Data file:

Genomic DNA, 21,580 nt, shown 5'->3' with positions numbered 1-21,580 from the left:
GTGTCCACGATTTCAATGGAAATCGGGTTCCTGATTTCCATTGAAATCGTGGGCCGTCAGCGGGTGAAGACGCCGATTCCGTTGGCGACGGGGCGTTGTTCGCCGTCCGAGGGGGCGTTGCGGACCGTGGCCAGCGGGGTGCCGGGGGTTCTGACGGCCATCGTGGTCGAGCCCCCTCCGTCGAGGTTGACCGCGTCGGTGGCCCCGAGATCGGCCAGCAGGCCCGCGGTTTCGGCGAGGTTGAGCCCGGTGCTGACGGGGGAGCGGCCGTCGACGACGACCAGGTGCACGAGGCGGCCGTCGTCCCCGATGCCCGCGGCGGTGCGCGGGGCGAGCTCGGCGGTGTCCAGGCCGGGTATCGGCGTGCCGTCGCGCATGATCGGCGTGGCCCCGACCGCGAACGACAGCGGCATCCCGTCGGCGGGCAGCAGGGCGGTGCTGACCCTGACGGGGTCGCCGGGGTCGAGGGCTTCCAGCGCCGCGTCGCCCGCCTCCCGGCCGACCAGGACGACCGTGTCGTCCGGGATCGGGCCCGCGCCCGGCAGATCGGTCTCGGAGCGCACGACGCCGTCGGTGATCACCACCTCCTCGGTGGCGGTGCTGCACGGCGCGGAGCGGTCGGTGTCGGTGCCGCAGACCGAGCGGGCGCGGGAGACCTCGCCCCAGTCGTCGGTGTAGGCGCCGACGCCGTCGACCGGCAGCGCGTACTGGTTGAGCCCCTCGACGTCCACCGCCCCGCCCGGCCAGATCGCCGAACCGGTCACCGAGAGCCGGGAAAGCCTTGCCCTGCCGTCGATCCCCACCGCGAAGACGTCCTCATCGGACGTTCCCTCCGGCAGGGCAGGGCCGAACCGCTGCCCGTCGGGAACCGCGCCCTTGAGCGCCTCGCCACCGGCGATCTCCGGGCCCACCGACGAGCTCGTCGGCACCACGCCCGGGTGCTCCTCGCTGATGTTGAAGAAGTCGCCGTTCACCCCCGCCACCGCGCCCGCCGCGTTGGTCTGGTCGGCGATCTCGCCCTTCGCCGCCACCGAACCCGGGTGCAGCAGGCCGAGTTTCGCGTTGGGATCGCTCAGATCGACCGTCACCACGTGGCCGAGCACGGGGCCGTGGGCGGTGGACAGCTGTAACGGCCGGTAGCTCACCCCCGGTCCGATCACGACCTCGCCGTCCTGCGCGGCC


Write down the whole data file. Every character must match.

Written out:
Genomic DNA, 21,580 nt, shown 5'->3' with positions numbered 1-21,580 from the left:
GTGTCCACGATTTCAATGGAAATCGGGTTCCTGATTTCCATTGAAATCGTGGGCCGTCAGCGGGTGAAGACGCCGATTCCGTTGGCGACGGGGCGTTGTTCGCCGTCCGAGGGGGCGTTGCGGACCGTGGCCAGCGGGGTGCCGGGGGTTCTGACGGCCATCGTGGTCGAGCCCCCTCCGTCGAGGTTGACCGCGTCGGTGGCCCCGAGATCGGCCAGCAGGCCCGCGGTTTCGGCGAGGTTGAGCCCGGTGCTGACGGGGGAGCGGCCGTCGACGACGACCAGGTGCACGAGGCGGCCGTCGTCCCCGATGCCCGCGGCGGTGCGCGGGGCGAGCTCGGCGGTGTCCAGGCCGGGTATCGGCGTGCCGTCGCGCATGATCGGCGTGGCCCCGACCGCGAACGACAGCGGCATCCCGTCGGCGGGCAGCAGGGCGGTGCTGACCCTGACGGGGTCGCCGGGGTCGAGGGCTTCCAGCGCCGCGTCGCCCGCCTCCCGGCCGACCAGGACGACCGTGTCGTCCGGGATCGGGCCCGCGCCCGGCAGATCGGTCTCGGAGCGCACGACGCCGTCGGTGATCACCACCTCCTCGGTGGCGGTGCTGCACGGCGCGGAGCGGTCGGTGTCGGTGCCGCAGACCGAGCGGGCGCGGGAGACCTCGCCCCAGTCGTCGGTGTAGGCGCCGACGCCGTCGACCGGCAGCGCGTACTGGTTGAGCCCCTCGACGTCCACCGCCCCGCCCGGCCAGATCGCCGAACCGGTCACCGAGAGCCGGGAAAGCCTTGCCCTGCCGTCGATCCCCACCGCGAAGACGTCCTCATCGGACGTTCCCTCCGGCAGGGCAGGGCCGAACCGCTGCCCGTCGGGAACCGCGCCCTTGAGCGCCTCGCCACCGGCGATCTCCGGGCCCACCGACGAGCTCGTCGGCACCACGCCCGGGTGCTCCTCGCTGATGTTGAAGAAGTCGCCGTTCACCCCCGCCACCGCGCCCGCCGCGTTGGTCTGGTCGGCGATCTCGCCCTTCGCCGCCACCGAACCCGGGTGCAGCAGGCCGAGTTTCGCGTTGGGATCGCTCAGATCGACCGTCACCACGTGGCCGAGCACGGGGCCGTGGGCGGTGGACAGCTGTAACGGCCGGTAGCTCACCCCCGGTCCGATCACGACCTCGCCGTCCTGCGCGGCC